Dual Citizenship

Dual nationality or citizenship means that a person is a national of two countries at the same time. Children born abroad to a U.S. citizen parent or parents can hold dual citizenship.  For example, a child born in a foreign country to U.S. national parents may be both a U.S. national and a national of the country of birth. In Mexico, when a child is born, the parents take an official certificate of birth issued by the health department and a list of documents for the parents to register their child at the nearest Registro Civil within six months of the birth.  Once registered, the child officially becomes a Mexican citizen.  For U.S. citizens born abroad, the U.S. embassy or consulate in the child’s country of birth will issue a Consular Report of Birth Abroad of a Citizen of the United States of America (CRBA) to document that the child is a U.S. citizen.  During the same visit at the U.S. embassy or consulate, the child’s parents can apply and obtain a U.S. passport for the child . According to U.S. law, a CRBA is proof of U.S. citizenship and may be used to obtain a U.S. passport and register for school, among other purposes.


Dual nationality can also occur when a person is naturalized in a foreign country without intending to relinquish his or her U.S. citizenship.  Although the U.S. government does not endorse dual citizenship as a matter of policy, it recognizes the existence of dual citizenship and tolerates the maintenance of multiple citizenship by U.S. citizens. In the past, claims of other countries on dual-national U.S. citizens sometimes placed them in situations where their obligations to one country were in conflict with the laws of the other. In addition, dual nationality may hamper efforts of the U.S. Government to provide consular protection to them when they are in the country of their second nationality or even any other country.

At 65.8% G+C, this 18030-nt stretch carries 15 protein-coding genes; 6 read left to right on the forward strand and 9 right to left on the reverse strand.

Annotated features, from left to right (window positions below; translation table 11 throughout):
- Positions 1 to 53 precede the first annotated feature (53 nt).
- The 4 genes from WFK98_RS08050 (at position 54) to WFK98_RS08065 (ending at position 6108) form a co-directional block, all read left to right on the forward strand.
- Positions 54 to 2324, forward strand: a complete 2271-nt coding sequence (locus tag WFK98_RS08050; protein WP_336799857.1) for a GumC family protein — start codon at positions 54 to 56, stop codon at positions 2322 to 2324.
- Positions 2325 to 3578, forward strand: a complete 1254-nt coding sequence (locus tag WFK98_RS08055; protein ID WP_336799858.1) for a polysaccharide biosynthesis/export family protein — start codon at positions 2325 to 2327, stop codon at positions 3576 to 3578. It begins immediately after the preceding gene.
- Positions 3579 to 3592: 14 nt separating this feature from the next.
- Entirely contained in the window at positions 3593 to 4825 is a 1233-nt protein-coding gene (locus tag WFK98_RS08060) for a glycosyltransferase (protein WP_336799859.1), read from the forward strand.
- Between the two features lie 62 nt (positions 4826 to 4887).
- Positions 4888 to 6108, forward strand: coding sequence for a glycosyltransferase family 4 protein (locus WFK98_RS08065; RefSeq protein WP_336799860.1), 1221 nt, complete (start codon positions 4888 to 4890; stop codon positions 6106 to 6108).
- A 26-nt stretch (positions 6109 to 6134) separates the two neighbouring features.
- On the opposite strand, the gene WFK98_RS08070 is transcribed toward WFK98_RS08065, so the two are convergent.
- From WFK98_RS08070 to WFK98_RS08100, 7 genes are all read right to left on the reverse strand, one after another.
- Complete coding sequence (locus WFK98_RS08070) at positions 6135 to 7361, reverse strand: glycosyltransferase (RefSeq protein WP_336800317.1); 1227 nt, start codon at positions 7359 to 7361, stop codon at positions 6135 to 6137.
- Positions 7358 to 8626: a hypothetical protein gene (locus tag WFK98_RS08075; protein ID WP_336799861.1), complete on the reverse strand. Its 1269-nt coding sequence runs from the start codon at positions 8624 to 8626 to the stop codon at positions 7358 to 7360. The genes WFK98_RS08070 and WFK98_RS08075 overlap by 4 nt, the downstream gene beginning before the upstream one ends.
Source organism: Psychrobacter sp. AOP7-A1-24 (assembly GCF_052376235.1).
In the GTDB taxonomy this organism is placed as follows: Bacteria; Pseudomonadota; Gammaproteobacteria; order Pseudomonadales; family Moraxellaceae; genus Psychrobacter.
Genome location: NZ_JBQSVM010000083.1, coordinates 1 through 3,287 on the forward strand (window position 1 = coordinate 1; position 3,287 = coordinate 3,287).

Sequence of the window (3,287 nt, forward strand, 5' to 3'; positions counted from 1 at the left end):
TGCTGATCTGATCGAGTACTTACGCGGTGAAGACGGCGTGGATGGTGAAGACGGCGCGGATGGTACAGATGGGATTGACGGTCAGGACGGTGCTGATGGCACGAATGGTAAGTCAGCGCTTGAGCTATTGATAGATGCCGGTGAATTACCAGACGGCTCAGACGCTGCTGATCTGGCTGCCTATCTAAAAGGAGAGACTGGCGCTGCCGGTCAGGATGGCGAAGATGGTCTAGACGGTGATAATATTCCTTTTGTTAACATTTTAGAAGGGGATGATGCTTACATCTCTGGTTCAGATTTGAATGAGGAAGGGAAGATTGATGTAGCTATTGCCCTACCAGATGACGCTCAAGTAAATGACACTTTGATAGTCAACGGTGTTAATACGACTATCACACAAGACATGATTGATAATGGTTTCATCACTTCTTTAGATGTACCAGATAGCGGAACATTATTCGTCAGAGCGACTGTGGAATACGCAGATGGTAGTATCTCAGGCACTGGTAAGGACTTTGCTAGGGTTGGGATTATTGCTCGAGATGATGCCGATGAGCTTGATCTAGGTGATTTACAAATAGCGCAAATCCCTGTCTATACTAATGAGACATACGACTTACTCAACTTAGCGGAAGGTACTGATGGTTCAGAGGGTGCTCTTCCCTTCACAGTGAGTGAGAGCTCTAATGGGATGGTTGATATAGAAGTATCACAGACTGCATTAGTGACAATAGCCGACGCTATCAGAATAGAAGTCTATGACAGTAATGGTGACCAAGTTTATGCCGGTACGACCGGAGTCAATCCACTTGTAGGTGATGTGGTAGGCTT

In contrast, the European Union (EU) allows a person to hold one passport in common for its 28 member states. Every person holding the nationality of a Member State is a citizen of the European Union. Citizenship of the European Union is considered in addition to and not in place of a person’s national citizenship. This supplemental citizenship gives a person the right to vote in European elections, the right to free movement, settlement and employment across the European Union; and the right to consular protection by other EU states’ embassies when a person’s country of citizenship does not maintain an embassy or consulate in a country they need protection in.


Please do not hesitate to contact our office with any questions you may have regarding dual citizenship and CRBAs.


 – GL Staff


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